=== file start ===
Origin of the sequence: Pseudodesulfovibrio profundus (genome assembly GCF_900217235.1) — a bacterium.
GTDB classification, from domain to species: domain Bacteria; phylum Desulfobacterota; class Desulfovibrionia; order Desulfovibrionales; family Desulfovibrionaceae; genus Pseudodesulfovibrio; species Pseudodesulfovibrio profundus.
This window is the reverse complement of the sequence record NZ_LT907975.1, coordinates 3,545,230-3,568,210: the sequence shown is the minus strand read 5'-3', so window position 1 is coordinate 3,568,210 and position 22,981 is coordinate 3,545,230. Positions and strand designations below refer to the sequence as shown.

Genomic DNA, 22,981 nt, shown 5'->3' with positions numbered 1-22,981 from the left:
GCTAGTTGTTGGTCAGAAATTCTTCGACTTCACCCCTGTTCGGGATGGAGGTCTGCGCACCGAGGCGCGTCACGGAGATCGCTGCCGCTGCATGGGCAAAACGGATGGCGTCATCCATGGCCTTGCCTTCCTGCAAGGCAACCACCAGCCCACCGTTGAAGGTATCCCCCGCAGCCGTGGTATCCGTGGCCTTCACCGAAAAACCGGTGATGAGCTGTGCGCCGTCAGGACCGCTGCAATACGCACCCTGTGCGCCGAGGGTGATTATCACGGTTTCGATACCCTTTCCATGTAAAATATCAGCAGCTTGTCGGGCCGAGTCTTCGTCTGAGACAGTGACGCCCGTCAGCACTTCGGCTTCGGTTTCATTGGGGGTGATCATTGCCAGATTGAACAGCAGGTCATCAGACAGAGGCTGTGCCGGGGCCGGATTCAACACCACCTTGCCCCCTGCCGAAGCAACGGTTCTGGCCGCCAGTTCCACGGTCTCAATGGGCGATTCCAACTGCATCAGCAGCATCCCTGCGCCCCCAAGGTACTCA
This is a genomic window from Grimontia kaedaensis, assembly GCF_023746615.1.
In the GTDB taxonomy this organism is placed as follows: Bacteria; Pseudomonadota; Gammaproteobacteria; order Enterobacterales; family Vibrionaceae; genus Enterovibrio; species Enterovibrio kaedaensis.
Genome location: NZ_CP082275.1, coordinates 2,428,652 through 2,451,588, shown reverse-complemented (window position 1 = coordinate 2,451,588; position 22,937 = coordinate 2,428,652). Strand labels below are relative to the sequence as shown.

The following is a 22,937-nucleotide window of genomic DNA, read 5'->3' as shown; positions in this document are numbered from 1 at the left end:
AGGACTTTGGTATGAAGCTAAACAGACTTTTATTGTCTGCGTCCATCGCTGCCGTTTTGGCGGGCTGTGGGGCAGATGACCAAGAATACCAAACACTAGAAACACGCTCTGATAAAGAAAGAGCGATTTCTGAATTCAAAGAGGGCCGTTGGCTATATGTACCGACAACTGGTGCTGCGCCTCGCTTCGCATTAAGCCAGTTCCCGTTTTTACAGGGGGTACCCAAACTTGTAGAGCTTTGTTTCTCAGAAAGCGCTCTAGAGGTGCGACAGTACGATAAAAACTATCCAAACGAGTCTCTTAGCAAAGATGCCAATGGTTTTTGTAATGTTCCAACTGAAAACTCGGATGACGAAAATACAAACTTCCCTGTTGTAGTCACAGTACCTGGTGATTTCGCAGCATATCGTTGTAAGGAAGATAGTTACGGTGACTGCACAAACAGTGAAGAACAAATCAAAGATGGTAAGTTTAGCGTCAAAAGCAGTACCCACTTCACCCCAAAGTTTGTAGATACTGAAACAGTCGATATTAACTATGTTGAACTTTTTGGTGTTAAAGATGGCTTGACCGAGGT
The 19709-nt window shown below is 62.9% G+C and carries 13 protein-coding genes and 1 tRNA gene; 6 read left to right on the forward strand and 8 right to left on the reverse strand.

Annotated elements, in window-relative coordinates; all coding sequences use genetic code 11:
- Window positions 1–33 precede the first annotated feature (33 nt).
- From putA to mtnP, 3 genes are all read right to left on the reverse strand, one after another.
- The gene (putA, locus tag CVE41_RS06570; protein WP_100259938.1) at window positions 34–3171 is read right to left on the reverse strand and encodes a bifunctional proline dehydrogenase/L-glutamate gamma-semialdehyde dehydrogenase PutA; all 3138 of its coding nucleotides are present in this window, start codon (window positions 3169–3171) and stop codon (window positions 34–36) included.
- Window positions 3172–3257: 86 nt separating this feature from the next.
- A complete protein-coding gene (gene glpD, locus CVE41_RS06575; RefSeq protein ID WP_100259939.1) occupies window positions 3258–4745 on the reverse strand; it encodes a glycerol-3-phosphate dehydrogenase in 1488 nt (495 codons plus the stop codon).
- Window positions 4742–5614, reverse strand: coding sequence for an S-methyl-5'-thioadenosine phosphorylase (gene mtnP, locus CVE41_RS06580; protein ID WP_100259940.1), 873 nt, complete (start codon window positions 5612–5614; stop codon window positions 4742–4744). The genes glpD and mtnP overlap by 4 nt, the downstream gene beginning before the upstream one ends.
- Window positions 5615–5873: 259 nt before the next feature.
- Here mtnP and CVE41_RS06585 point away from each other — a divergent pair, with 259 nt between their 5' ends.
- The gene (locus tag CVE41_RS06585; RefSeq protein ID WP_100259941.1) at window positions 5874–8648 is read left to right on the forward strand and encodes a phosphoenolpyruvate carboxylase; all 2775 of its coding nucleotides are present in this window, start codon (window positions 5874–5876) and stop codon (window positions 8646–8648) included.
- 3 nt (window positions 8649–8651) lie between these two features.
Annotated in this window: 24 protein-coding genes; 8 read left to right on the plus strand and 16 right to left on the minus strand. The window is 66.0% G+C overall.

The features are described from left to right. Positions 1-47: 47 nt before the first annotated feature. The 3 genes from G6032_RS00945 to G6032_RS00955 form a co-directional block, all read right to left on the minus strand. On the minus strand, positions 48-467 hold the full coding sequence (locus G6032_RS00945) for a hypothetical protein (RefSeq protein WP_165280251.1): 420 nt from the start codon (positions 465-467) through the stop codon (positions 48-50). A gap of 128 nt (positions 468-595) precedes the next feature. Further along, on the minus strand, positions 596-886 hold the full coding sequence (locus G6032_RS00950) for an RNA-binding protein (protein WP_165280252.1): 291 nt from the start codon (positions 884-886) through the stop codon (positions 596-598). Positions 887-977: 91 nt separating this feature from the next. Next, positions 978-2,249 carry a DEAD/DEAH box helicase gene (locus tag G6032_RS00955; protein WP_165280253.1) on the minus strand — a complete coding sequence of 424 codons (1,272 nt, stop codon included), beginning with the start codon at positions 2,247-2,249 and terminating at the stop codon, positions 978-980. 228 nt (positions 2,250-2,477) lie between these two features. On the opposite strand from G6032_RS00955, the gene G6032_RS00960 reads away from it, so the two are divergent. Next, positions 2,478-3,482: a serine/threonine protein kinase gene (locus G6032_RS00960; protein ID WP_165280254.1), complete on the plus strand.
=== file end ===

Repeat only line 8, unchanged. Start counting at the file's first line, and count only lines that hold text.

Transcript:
Genome location: NZ_CP082275.1, coordinates 2,428,652 through 2,451,588, shown reverse-complemented (window position 1 = coordinate 2,451,588; position 22,937 = coordinate 2,428,652). Strand labels below are relative to the sequence as shown.